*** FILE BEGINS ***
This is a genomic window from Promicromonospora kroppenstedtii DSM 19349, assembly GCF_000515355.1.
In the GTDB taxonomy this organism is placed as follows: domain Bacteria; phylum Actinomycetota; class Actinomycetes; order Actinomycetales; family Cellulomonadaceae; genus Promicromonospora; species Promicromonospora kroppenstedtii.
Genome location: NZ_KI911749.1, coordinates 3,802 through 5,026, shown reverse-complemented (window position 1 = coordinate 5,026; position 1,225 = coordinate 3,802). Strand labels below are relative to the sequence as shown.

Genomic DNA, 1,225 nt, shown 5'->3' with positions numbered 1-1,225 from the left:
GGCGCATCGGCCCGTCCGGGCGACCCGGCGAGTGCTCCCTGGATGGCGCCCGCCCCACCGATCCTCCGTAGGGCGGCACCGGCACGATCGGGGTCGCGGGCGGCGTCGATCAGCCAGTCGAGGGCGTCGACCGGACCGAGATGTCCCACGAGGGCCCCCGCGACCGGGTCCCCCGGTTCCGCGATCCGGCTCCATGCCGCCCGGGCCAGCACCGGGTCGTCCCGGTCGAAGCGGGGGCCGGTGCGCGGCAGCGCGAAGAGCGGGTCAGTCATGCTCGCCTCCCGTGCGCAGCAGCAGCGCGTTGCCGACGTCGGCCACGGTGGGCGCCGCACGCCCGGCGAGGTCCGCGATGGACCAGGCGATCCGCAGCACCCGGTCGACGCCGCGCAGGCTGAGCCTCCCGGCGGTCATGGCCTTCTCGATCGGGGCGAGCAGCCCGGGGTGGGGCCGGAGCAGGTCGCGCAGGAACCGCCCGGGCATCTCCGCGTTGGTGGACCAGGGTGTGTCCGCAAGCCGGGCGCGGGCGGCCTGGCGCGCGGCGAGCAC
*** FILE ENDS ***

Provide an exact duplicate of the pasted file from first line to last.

This is a genomic window from Promicromonospora kroppenstedtii DSM 19349, assembly GCF_000515355.1.
In the GTDB taxonomy this organism is placed as follows: domain Bacteria; phylum Actinomycetota; class Actinomycetes; order Actinomycetales; family Cellulomonadaceae; genus Promicromonospora; species Promicromonospora kroppenstedtii.
Genome location: NZ_KI911749.1, coordinates 3,802 through 5,026, shown reverse-complemented (window position 1 = coordinate 5,026; position 1,225 = coordinate 3,802). Strand labels below are relative to the sequence as shown.

Genomic DNA, 1,225 nt, shown 5'->3' with positions numbered 1-1,225 from the left:
GGCGCATCGGCCCGTCCGGGCGACCCGGCGAGTGCTCCCTGGATGGCGCCCGCCCCACCGATCCTCCGTAGGGCGGCACCGGCACGATCGGGGTCGCGGGCGGCGTCGATCAGCCAGTCGAGGGCGTCGACCGGACCGAGATGTCCCACGAGGGCCCCCGCGACCGGGTCCCCCGGTTCCGCGATCCGGCTCCATGCCGCCCGGGCCAGCACCGGGTCGTCCCGGTCGAAGCGGGGGCCGGTGCGCGGCAGCGCGAAGAGCGGGTCAGTCATGCTCGCCTCCCGTGCGCAGCAGCAGCGCGTTGCCGACGTCGGCCACGGTGGGCGCCGCACGCCCGGCGAGGTCCGCGATGGACCAGGCGATCCGCAGCACCCGGTCGACGCCGCGCAGGCTGAGCCTCCCGGCGGTCATGGCCTTCTCGATCGGGGCGAGCAGCCCGGGGTGGGGCCGGAGCAGGTCGCGCAGGAACCGCCCGGGCATCTCCGCGTTGGTGGACCAGGGTGTGTCCGCAAGCCGGGCGCGGGCGGCCTGGCGCGCGGCGAGCAC